|Publication number||US3974683 A|
|Application number||US 05/505,776|
|Publication date||Aug 17, 1976|
|Filing date||Sep 13, 1974|
|Priority date||Sep 17, 1973|
|Also published as||DE2444076A1|
|Publication number||05505776, 505776, US 3974683 A, US 3974683A, US-A-3974683, US3974683 A, US3974683A|
|Original Assignee||United Kingdom Atomic Energy Authority|
|Export Citation||BiBTeX, EndNote, RefMan|
|Patent Citations (7), Referenced by (33), Classifications (7)|
|External Links: USPTO, USPTO Assignment, Espacenet|
The present invention relates to ultrasonic testing, and more specifically to the measurement of the total volume of inclusions in a medium.
According to the present invention there is provided an apparatus for ultrasonic testing, including means for irradiating a medium under test with pulses of ultra-sound, means for detecting echoes reflected from inclusions within the medium, and means for determining the total energy contained within the reflected pulses.
The amount of ultrasonic energy reflected by a bubble in a liquid medium, assuming that the bubble is small in cross-section in relation to the beam of ultra sound and at least comparable in size to the wavelength of the ultra sound used, will be a function of the square of the bubble radius, and also proportional to the inverse square of the distance of the bubble from the receiver of the ultra sound. Hence, in a particular embodiment of the invention -- for determining the amount of gas entrained in a liquid, the detecting means includes an amplifier the gain of which varies as the square of the time which has elapsed since the time of emission of a pulse, and a non-linear element the output signal of which varies as the three halves power of the input signal to it.
An embodiment of the invention will be described, by way of example, with reference to the drawing accompanying the provisional specification which represents a block circuit diagram of a gas entrainment monitor.
Referring to the drawing, a gas entrainment monitor incorporating the invention consists of a piezo-electric crystal 1 which is acoustically coupled to a liquid medium 2, under test. The crystal 1 is connected to a pulse generator 3 via a transmitter/receiver unit 4 which enables it to function in a transmitting or a receiving mode. Any return signals received by the crystal 1 are passed by the unit 4 to a variable gain amplifier 5, and thence to a sampling integrator 6 and a chart recorder 7. The pulse generator 3 is also arranged to apply trigger pulses to the sampling integrator 6 to operate a gate contained therein, and to a gain control circuit 8 which varies the gain of the amplifier 5 according to a square law. The gain control circuit 8 also generates trigger pulses which are applied to another control circuit 9. The amplified return signals are also applied to the control circuit 9 and to a 10-channel signal analyser shown generally by the numeral 10. The four channel analyzers making up the signal analyzer 10 can, for example, comprise four tunnel diode discriminators whose thresholds are set to correspond to selected bubble sizes. The amplified return signals are applied directly to eight channels of the signal analyser 10 and to the other four channels via the control circuit 9. The outputs from the signal analyser 10 are applied to a digital function generator 11, which is arranged to produce an output signal which can be arranged to be representative either of the total number of gas bubbles present in the liquid, or of their total volume. This signal is fed to a sampling scaler 12 and a digital display unit 13. Alternatively the channel outputs from the signal analyser 10 are applied to a scaling system 14 and a print-out mechanism 15. Although they are not illustrated, facilities are provided to enable the position of the measurement and the duration of the sampling period to be varied. Provision also is made for the results of a number of samples to be averaged.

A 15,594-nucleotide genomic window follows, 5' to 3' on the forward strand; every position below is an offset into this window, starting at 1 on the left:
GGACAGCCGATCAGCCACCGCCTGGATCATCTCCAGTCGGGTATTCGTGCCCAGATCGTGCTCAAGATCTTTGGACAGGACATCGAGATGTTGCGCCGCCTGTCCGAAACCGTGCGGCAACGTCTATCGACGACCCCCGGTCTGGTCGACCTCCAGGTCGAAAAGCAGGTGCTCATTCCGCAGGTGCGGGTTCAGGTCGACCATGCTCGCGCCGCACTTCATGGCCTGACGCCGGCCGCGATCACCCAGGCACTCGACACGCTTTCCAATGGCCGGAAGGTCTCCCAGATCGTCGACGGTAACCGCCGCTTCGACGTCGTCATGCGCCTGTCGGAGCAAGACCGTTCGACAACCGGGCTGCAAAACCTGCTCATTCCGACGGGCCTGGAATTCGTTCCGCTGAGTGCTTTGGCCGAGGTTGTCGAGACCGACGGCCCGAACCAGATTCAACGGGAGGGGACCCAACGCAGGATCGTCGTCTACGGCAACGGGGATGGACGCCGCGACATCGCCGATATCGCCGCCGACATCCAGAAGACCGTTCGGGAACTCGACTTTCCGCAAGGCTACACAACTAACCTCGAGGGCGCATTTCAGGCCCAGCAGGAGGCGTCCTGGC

A reference reflector 16 is provided to give a standard signal for calibration purposes. It can also be used to enable a crude estimate of the void fraction of bubbles to be determined by measuring the attenuation of the beam of ultra sound.
It should be noted that the circuits shown in block form in the drawings are conventional off-the-shelf items and are included in a series of standard units of electronic equipment known as the Harwell 6000 series. Thus, transmit-receive unit 4 can be implemented by using Model No. 0457, transmitter pulse generator 3 by Model No. 0160, sampling integrator 6 by Model 8 by Model No. 0191, gas entrainment monitor controller by Model No. 71E/91, the 4 channel analyzers of unit 10 by Model No. 71E/78, the 10 channel scaling system 14 and printout 15 by Model No. 2612, the digital function generator 11 by Model No. 71E/72, sampling scaler 12 by Model No. 0175 and digital display 13 by Model No. 0450, all from the Harwell 6000 series referred to above.